A trait that many timepiece collectors enjoy about Patek Philippe’s “Grand Complications” is that they don’t always immediately appear so… well, grand. Strap on the Patek Philippe Alarm Travel Time 5520P (aBlogtoWatch debut here), and you’ll have a busy but subdued and highly practical travel watch with an alarm complication. Little will most people (who aren’t timepiece enthusiasts) know that the watch on your wrist has a retail price that is a stone’s throw from a quarter-million dollars. That’s Patek, and that’s how stately conservatism does so well for the storied Swiss watchmaker. In the luxury watch world, the term for that is “stealth wealth.”
It was Baselworld 2019 when Patek Philippe introduced its first Alarm Travel Time 5520 watch as the reference 5520P-001 in platinum with a matte-black dial. So far, this is the only version, but I anticipate gold versions coming next within three to four years. This “pilot-style” watch from Patek Philippe began life as the 5524 Calatrava Pilot Travel Time (hands-on here), and it was actually quite controversial when it came out because some Patek Philippe collectors felt the design was a bit too casual or sporty. That didn’t stop the 5524 from being a major success. The 5520 formally drops the “Pilot” part of the name, but the DNA of the collection no doubt continues. More so, the 5520 actually builds on the 5524 by offering everything the Pilot Travel Time offered but now with the addition of another complication — an alarm.
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Not just any alarm, but a musical hammer-and-gong-style chiming alarm, as opposed to the vibrating, buzzing alarm sound of most mechanical alarm watches out there. I am not sure if Patek Philippe is the first company to use a chiming mechanism for an alarm complication, but it is among the very few contemporary watchmakers to do so. Patek Philippe deserves enormous credit for taking what is a very complicated set of functions and arranging them into something both simple and pleasurable to use. I credit the 5520 Alarm Travel time as one of the most ergonomic and logical grand complications I’ve ever seen. More so, the alarm complication is one that owners will actually want to use for utility purposes — as opposed to most chiming or minute repeater watches that are used to impress friends and fellow enthusiasts.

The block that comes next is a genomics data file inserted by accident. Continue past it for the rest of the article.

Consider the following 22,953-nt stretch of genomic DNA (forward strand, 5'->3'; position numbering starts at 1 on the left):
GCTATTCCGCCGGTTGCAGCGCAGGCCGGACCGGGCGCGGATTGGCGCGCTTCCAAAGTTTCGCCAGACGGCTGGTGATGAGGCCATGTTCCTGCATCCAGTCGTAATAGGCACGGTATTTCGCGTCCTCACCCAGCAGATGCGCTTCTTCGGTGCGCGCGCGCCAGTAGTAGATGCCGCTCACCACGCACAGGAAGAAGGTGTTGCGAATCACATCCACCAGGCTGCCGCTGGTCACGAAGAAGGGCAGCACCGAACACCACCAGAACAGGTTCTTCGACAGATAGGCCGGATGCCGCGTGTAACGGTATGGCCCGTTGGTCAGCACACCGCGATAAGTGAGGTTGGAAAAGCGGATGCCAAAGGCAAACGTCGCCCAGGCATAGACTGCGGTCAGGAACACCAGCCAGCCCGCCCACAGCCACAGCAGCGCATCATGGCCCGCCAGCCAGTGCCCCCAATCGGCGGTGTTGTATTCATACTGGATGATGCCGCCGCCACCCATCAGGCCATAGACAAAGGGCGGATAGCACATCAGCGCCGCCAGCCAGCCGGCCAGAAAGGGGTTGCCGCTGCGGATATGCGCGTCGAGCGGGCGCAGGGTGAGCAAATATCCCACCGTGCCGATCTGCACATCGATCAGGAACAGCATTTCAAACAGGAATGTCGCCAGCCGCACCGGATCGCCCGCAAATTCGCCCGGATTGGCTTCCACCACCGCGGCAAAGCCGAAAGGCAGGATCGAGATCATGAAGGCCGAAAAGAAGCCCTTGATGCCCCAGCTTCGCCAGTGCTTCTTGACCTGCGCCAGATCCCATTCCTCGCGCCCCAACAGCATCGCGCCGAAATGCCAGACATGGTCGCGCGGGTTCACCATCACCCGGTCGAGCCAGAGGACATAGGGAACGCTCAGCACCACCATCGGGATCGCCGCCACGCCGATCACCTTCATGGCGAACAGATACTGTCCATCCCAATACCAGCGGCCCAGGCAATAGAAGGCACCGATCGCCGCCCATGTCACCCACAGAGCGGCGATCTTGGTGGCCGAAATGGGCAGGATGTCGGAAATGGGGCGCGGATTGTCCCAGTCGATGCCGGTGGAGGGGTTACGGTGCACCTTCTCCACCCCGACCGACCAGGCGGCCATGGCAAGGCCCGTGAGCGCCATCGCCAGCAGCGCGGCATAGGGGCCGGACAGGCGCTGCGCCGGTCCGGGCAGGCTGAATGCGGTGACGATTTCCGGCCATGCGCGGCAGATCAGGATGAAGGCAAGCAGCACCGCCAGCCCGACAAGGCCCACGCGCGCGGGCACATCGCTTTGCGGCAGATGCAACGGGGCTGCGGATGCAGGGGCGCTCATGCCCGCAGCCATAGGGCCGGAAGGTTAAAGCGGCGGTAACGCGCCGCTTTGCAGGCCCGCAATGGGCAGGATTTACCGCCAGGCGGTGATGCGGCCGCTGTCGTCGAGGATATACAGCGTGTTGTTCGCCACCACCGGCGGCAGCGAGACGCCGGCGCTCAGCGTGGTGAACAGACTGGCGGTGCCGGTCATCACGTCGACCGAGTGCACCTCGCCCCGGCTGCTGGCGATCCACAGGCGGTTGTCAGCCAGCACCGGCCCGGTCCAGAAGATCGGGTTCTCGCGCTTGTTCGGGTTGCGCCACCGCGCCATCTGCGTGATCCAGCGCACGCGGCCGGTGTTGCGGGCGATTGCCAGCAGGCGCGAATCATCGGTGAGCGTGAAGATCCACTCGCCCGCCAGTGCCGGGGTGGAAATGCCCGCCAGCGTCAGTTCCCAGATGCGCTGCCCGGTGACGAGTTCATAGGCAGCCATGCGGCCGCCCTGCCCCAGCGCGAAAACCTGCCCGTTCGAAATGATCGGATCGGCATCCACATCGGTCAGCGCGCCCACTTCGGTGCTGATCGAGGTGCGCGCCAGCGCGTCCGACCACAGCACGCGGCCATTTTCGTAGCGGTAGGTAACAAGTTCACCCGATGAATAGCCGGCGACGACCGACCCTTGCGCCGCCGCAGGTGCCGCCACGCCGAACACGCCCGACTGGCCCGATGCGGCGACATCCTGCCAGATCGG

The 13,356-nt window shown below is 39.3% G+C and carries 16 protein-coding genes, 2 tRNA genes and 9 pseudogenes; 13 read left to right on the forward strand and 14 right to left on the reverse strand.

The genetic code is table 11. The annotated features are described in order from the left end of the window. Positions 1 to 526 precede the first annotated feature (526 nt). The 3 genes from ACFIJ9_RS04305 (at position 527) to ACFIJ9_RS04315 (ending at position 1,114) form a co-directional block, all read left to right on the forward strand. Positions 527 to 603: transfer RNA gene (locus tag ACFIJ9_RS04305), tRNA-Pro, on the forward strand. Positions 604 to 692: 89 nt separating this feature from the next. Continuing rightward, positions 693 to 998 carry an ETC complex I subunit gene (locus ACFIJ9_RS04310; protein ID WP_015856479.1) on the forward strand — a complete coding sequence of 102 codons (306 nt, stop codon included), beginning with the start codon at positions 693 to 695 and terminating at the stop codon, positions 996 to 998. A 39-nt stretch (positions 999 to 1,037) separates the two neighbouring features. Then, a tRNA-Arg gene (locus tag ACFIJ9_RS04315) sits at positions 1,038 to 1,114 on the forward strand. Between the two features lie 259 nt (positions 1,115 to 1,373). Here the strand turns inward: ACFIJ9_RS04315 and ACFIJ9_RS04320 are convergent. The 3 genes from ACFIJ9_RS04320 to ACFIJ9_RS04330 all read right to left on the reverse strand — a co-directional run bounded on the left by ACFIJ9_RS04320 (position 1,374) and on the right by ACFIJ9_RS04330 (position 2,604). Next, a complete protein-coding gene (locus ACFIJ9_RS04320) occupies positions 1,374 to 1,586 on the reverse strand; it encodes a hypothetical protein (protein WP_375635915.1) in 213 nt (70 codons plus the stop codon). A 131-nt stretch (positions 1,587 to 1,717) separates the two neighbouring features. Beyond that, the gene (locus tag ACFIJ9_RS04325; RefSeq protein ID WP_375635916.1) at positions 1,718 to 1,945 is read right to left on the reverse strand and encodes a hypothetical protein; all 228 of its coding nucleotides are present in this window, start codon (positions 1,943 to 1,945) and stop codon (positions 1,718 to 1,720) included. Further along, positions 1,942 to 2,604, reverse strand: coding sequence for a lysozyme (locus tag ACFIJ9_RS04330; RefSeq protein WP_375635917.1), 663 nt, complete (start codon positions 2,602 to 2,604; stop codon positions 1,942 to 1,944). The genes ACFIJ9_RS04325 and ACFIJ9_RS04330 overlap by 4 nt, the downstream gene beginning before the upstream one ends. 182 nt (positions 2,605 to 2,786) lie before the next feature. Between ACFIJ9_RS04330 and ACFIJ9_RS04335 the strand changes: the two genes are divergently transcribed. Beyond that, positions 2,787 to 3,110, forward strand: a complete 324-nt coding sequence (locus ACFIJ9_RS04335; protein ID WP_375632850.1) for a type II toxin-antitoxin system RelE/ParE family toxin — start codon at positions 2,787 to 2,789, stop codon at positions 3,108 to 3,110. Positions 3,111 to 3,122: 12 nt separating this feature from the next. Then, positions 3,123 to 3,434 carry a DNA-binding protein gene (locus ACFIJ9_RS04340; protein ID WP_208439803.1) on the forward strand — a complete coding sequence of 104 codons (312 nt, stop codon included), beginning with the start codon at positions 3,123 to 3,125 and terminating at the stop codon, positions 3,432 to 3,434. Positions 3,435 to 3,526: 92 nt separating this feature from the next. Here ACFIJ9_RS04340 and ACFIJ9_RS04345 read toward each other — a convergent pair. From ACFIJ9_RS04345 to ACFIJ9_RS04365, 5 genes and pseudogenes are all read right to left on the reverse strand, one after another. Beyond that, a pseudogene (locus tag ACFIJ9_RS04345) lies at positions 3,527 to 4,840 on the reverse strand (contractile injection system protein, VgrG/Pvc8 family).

To add the alarm complication, Patek Philippe made space on the upper part of the watch dial and added just one crown to the case. Compared to the 5524 the 5520’s case and dial look a bit more visually balanced, to be honest. Part of the in-house Patek Philippe caliber AL 30-660 S C FUS automatic movement, the alarm is incredibly straightforward and a pleasure to operate. To set the alarm, you use the digital windows under 12 o’clock where the alarm time can be set in five-minute increments. A small circular window below the two digital hour and minute windows is used to indicate if the alarm time is for AM or PM. This window joins the other two similar windows that indicate whether the local or home time is AM or PM. This is probably the only watch I can think of with three distinct AM/PM indicators on the dial. A small window shaped liked a bell above the two windows to set the alarm time lets you know if the alarm function is set on or off. See how simple and genius that is?
The 5520P’s other complications include two 12-hour-format time zones and a dial for the date. Even though the overall presentation of the dial is elegant and as simple as can be, there is a lot going on under the hood, and I agree with Patek Philippe that the 5520P Alarm Travel Time is a legitimate grand complication. It just happens to be one that you can wear on a daily basis. The automatic movement is visible through the caseback window and is typically beautiful for Patek Philippe in both design and decoration. The entire movement has 574 parts, operates at 4 Hz, has 52 hours of power reserve, and includes the typical spectrum of high-performance proprietary Patek Philippe componentry.